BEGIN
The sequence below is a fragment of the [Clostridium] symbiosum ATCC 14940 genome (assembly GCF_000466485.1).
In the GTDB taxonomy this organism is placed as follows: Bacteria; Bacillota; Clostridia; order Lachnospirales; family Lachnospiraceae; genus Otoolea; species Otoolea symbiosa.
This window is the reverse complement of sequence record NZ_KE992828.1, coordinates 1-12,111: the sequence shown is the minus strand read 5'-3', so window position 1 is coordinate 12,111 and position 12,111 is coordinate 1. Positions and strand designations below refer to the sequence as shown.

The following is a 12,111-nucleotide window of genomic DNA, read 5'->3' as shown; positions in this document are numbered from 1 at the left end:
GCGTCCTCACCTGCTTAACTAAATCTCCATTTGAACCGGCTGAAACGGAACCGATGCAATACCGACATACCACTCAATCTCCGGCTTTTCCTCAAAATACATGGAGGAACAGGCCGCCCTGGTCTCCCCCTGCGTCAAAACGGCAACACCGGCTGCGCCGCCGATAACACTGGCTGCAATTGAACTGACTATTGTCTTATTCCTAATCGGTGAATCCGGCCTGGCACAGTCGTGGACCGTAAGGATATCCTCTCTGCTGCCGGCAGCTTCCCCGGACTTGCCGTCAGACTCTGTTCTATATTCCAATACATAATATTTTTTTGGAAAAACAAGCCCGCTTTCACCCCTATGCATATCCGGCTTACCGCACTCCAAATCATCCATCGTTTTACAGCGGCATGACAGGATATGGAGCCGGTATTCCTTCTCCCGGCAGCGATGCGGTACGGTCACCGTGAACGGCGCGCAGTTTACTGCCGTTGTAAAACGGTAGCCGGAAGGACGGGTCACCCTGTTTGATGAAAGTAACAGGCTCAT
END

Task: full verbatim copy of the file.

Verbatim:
The sequence below is a fragment of the [Clostridium] symbiosum ATCC 14940 genome (assembly GCF_000466485.1).
In the GTDB taxonomy this organism is placed as follows: Bacteria; Bacillota; Clostridia; order Lachnospirales; family Lachnospiraceae; genus Otoolea; species Otoolea symbiosa.
This window is the reverse complement of sequence record NZ_KE992828.1, coordinates 1-12,111: the sequence shown is the minus strand read 5'-3', so window position 1 is coordinate 12,111 and position 12,111 is coordinate 1. Positions and strand designations below refer to the sequence as shown.

The following is a 12,111-nucleotide window of genomic DNA, read 5'->3' as shown; positions in this document are numbered from 1 at the left end:
GCGTCCTCACCTGCTTAACTAAATCTCCATTTGAACCGGCTGAAACGGAACCGATGCAATACCGACATACCACTCAATCTCCGGCTTTTCCTCAAAATACATGGAGGAACAGGCCGCCCTGGTCTCCCCCTGCGTCAAAACGGCAACACCGGCTGCGCCGCCGATAACACTGGCTGCAATTGAACTGACTATTGTCTTATTCCTAATCGGTGAATCCGGCCTGGCACAGTCGTGGACCGTAAGGATATCCTCTCTGCTGCCGGCAGCTTCCCCGGACTTGCCGTCAGACTCTGTTCTATATTCCAATACATAATATTTTTTTGGAAAAACAAGCCCGCTTTCACCCCTATGCATATCCGGCTTACCGCACTCCAAATCATCCATCGTTTTACAGCGGCATGACAGGATATGGAGCCGGTATTCCTTCTCCCGGCAGCGATGCGGTACGGTCACCGTGAACGGCGCGCAGTTTACTGCCGTTGTAAAACGGTAGCCGGAAGGACGGGTCACCCTGTTTGATGAAAGTAACAGGCTCAT